By CRM Staff 

Toronto, Ontario – November 15, 2018 – Insurance Bureau of Canada (IBC) is looking to stay ahead of the curve when it comes to the future of insurance and ownership of data.

Today, during its annual Regulatory Affairs Symposium, IBC released a paper titled Auto Insurance for Automated Vehilces: Preparing for the Future of Mobility. The paper, which was created over the past two years by auto insurance experts, lists three recommendations for updating both provincial insurance laws and federal vehicle safety standards.

The recommendations are as follows:

1.) Establish a single insurance policy that covers driver negligence and automated technology malfunctions to facilitate liability claims;

2.) Establish a legislated data-sharing arrangement between vehicle manufacturers and vehicle owners and/or insurers to help determine the cause of a collision; and

3.) Update the federal vehicle safety standards to address new technology and cyber security standards.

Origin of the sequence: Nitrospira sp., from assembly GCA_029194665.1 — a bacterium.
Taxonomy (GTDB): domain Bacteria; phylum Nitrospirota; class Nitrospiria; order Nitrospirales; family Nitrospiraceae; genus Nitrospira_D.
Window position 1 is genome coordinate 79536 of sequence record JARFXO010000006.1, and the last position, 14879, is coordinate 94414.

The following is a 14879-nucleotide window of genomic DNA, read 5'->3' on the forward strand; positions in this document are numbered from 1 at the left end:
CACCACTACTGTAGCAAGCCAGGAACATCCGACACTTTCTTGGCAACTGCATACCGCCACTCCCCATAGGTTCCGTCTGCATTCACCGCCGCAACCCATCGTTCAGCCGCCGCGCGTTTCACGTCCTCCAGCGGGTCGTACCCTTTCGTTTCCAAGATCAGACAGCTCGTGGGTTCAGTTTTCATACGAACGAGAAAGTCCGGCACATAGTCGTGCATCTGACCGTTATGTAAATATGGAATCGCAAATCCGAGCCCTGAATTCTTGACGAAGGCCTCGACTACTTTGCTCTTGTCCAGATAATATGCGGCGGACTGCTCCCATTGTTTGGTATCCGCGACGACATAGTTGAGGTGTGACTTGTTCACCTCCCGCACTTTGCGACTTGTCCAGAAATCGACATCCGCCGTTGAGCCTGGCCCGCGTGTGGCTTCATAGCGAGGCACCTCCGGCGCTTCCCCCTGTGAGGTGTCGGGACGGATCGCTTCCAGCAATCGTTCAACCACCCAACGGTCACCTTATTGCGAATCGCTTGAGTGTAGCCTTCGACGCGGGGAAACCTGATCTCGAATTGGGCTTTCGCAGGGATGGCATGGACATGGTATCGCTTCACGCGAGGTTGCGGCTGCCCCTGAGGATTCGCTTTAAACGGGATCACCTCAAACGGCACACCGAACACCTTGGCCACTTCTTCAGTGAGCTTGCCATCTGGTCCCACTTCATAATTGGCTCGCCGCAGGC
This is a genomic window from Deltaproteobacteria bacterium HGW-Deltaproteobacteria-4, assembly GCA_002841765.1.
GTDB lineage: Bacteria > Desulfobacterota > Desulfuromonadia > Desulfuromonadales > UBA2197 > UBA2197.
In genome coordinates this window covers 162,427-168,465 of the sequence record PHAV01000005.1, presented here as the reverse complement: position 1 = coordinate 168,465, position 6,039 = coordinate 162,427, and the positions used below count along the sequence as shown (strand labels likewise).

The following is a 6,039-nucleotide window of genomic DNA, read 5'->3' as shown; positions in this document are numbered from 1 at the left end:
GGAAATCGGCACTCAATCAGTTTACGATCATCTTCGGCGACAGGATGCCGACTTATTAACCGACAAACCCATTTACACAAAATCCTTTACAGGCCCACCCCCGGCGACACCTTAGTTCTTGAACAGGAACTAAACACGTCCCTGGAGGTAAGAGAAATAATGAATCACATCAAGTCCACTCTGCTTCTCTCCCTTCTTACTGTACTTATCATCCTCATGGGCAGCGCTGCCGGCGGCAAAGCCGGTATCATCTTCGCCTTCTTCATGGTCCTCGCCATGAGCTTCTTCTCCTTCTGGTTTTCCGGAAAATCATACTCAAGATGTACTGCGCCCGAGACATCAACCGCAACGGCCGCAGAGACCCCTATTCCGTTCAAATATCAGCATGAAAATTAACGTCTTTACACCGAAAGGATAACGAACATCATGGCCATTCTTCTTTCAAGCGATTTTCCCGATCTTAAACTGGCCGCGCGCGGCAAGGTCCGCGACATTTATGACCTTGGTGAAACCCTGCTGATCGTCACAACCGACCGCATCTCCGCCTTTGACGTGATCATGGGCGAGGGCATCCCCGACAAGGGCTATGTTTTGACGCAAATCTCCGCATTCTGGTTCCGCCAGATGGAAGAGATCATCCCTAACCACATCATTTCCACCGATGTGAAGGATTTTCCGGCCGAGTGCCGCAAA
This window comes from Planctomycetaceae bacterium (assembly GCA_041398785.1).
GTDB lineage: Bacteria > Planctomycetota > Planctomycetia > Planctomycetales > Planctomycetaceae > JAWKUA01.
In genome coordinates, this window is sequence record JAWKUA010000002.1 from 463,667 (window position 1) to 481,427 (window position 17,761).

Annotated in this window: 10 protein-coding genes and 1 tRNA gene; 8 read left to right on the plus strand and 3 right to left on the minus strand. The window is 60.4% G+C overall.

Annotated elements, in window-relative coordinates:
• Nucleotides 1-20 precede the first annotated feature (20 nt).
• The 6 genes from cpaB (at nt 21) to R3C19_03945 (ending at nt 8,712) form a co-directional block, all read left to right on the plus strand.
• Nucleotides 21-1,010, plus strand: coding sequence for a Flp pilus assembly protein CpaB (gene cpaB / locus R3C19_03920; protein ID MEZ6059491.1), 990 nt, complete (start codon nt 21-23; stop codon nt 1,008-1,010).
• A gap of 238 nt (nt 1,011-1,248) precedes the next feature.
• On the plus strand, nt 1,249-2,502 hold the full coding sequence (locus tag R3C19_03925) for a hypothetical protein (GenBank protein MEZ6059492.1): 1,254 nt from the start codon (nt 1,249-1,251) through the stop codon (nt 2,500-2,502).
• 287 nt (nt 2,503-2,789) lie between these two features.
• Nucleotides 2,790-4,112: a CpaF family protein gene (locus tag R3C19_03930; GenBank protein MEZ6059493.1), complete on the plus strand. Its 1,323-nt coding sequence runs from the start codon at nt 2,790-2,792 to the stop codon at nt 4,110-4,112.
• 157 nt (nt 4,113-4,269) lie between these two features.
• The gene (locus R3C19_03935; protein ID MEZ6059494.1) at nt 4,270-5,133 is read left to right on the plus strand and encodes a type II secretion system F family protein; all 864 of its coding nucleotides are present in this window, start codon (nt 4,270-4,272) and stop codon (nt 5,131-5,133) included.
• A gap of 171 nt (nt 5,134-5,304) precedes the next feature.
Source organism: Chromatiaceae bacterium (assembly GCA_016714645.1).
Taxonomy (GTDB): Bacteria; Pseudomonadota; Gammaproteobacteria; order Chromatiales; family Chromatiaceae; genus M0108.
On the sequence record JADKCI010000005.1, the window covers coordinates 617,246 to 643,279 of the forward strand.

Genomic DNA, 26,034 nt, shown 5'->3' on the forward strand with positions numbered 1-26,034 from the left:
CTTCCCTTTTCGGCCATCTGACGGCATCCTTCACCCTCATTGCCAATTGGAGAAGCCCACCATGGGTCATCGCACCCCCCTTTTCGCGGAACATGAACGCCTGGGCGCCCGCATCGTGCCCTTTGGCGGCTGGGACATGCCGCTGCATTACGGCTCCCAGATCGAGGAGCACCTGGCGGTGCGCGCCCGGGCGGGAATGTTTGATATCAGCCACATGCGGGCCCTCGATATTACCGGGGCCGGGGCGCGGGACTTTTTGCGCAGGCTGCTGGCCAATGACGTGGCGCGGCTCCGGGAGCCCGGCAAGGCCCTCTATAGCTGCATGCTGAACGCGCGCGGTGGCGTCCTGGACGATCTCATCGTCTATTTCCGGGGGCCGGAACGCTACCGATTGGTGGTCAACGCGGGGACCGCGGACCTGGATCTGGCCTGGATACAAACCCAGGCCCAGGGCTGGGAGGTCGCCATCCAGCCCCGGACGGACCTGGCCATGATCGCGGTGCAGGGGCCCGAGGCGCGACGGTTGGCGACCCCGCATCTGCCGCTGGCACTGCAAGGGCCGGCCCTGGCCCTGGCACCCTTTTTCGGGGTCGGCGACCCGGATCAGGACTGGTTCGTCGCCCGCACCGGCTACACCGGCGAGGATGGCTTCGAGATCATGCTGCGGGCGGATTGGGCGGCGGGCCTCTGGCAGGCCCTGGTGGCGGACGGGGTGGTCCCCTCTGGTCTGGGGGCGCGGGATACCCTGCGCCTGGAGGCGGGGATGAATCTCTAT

"Automated vehicles are coming to Canada's roads, and the laws that govern insurance and vehicle safety need to be updated to reflect this reality," said Don Forgeron, president and CEO, IBC.

"We need changes to the provincial insurance laws across the country to ensure that collision victims continue to be compensated in a timely manner.”

Currently, provincial auto insurance policy and supporting laws are built on the notion of human error being responsible for the majority of collisions. With the influx of technology entering the market, and the transition into automated vehicles, policies and laws must be rewritten to reflect new realities. As humans begin to give up control of their vehicles to onboard technology, there will inevitably be a shift in responsibility being placed on product malfunctions. In order to avoid uncertainty, new policies must be created to address these changes, otherwise motorists will risk both delayed treatment and claim payouts for collisions involving automated vehicles.

Several major car manufacturers are expected to be selling automated vehicles within the early 2020’s. IBC is asking governments across Canada to update any relevant laws, in order to be prepared for the time when these vehicles enter the market.

 

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